Cleaning Up the Hall of Fame: Rick Ferrell vs. Thurman Munson
Briefly, the point of this series is to find a player better than someone else already in the Hall of Fame at the same position. This is not to say that the alternate player I have chosen is definitely a Hall of Famer. Rather, it is just to point out that better choices are often readily available.
So let’s take a look at Hall of Famer Rick Farrell, a catcher chosen by the Veteran’s Committee for induction into The Hall in 1984. Then we’ll compare Farrell’s career with that of former Yankee catcher Thurman Munson, tragically killed in a plane crash in August of 1979.
Rick Ferrell was a very durable backstop who, when he retired in 1947, had caught more games up to that point than any A.L. catcher in history. Highly respected by Connie Mack and others, Ferrell reputedly had a strong throwing arm and was very smooth behind the plate.
Ferrell currently ranks 28th all-time in assists and 37th in putouts by a catcher. He also handled four knuckleball pitchers while toiling with the Senators, certainly no easy task. So we can establish that, at least defensively, Ferrell was a very good catcher who played for a very long time (1929-47 inclusive.) But is that enough to deserve to be in the Hall of Fame?
Let’s take a look at the rest of his record.
Ferrell was a seven time All-Star. His best year offensively was 1931 when his OPS+ was 113. His lifetime batting average was .281. Ferrell’s best finish in MVP voting was 12th place in 1933. He drew far more walks (931) than strikeouts (277.) His career on-base percentage was a pretty solid .378. He managed 1,692 hits of which 324 were doubles.
Ferrell slugged just 28 home runs and drove in 734 runs in 18 seasons, scoring just 687 more. His career OPS is .741, while his OPS+ is just 95. By way of comparison, Rick’s brother, Wes, a pitcher, slugged 38 home runs and produced a career OPS+ of 100.
Keep in mind as well that Ferrell generally played in a hitter’s era. Ferrell’s career WAR of 22.9, which includes his defense, is one of the lowest in The Hall.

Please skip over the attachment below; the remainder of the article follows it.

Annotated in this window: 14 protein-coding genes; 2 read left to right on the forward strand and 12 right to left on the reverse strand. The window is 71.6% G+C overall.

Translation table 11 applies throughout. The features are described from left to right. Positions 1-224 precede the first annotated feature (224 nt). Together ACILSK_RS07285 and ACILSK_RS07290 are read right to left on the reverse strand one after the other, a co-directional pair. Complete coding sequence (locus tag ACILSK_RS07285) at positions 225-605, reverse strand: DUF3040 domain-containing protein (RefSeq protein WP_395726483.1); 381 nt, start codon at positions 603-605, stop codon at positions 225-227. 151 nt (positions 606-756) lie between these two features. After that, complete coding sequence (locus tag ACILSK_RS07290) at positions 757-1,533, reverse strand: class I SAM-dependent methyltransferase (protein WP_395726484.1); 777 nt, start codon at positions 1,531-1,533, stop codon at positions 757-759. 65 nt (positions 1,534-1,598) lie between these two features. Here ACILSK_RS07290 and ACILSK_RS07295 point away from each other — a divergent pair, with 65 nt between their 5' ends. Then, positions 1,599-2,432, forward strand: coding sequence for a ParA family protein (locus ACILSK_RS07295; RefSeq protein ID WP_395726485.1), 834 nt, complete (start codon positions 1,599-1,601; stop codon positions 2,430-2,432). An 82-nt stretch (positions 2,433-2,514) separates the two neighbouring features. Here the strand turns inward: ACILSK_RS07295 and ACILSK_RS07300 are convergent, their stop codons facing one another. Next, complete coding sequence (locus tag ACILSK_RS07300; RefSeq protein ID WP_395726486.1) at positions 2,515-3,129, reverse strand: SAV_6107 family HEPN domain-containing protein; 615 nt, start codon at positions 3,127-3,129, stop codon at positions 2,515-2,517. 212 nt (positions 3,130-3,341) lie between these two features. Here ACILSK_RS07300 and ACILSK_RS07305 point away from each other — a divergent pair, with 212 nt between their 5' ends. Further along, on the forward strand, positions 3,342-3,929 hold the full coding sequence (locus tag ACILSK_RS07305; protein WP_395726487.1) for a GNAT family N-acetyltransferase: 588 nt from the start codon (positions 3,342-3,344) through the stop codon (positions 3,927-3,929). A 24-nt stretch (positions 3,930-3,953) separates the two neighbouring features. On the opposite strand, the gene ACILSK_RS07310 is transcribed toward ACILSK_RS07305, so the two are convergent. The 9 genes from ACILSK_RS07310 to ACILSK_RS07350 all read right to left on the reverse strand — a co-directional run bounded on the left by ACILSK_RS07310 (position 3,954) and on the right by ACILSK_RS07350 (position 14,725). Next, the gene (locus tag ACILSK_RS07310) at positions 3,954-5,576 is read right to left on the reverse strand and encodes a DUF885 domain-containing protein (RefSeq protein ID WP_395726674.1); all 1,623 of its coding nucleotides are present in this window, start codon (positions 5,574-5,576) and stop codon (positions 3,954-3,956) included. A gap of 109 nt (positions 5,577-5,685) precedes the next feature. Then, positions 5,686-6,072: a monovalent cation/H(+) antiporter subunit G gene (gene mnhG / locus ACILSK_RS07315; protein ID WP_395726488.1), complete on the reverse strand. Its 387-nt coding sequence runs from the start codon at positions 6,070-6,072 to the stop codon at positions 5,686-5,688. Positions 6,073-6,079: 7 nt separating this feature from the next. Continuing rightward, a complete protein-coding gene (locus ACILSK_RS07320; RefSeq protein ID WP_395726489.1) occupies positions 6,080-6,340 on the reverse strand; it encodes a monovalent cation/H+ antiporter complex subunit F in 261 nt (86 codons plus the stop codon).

Rick Ferrell lasted just three years on the BBWAA Hall of Fame ballot, never topping 0.5 percent of the vote. Clearly, the baseball writers didn’t think Rick Ferrell belonged in The Hall. And frankly, neither do I. But the Veteran’s Committee, in their collective mysterious wisdom, apparently felt otherwise.
Thurman Munson would be an appropriate alternative to Rick Ferrell. Here’s why.
Let me begin by saying that, as a kid growing up in southern Connecticut in the ’70’s, I never liked Munson. He always struck me as scruffy and gruff, the kind of guy I might like to punch out if he was my age.
He was dumpy looking, had no real power to speak of, and worst of all, he played for the hated Yankees. As a Mets fan, I wasn’t exactly part of Red Sox nation. Still, when the Red Sox and Yanks engaged in one of their periodic on-field brawls, I always rooted for the BoSox. You know how it goes. The enemy of my enemy is my friend.
But none of that detracts from the career Thurman Munson enjoyed with the Yankees from 1969-79. In an era blessed with fine catchers (Bench, Fisk, Simmons, etc.), Munson was one of the best. A seven time All-Star in his ten big league seasons, Munson finished in the top ten in batting average five times. He was voted A.L. Rookie of the Year in 1970.
Munson’s career WAR (a cumulative stat) of 43.4 nearly twice as high as Rick Ferrell’s career WAR of 22.9, and Munson played in nearly six fewer seasons than Ferrell.
Munson was a fine defensive catcher, leading the A.L. in runners caught stealing twice, and generally handling the Yankees pitching staff very effectively. He won three Gold Glove awards for his defense.
A much better hitter than Ferrell, Munson topped a 120 OPS+ in five different seasons, including a career high 141 in 1973. Three times, Munson finished in the top four in the A.L. in hits. Munson also drove in at least 100 runs in three consecutive seasons.
In 1976, Munson won the A.L. MVP award for leading the Yankees to their first A.L. pennant in 12 years. He also finished in the top ten in MVP voting in two other seasons.
Where Munson truly excelled, however, was in the post-season. Munson played in 30 post-season games, batting .357, including a .529 mark against the Reds in the ’76 World Series. Ironically, that World Series against the Big Red Machine was the only one of six post-season series that the Yankees lost with Munson behind the plate.
The bottom line is that as a kid, I was wrong about Munson. Sure, he looked like a fire-hydrant that needed a shave, but the man could play baseball, and he was a winner.
Thurman Munson was certainly among the dominant players in his era in a way that Rick Ferrell just never was. And for that reason, Munson would be a suitable replacement for Rick Ferrell in the Hall of Fame.
- Reggie Jackson, Thurman Munson and Billy Martin Were Bosom Buddies in 1977 (bleacherreport.com)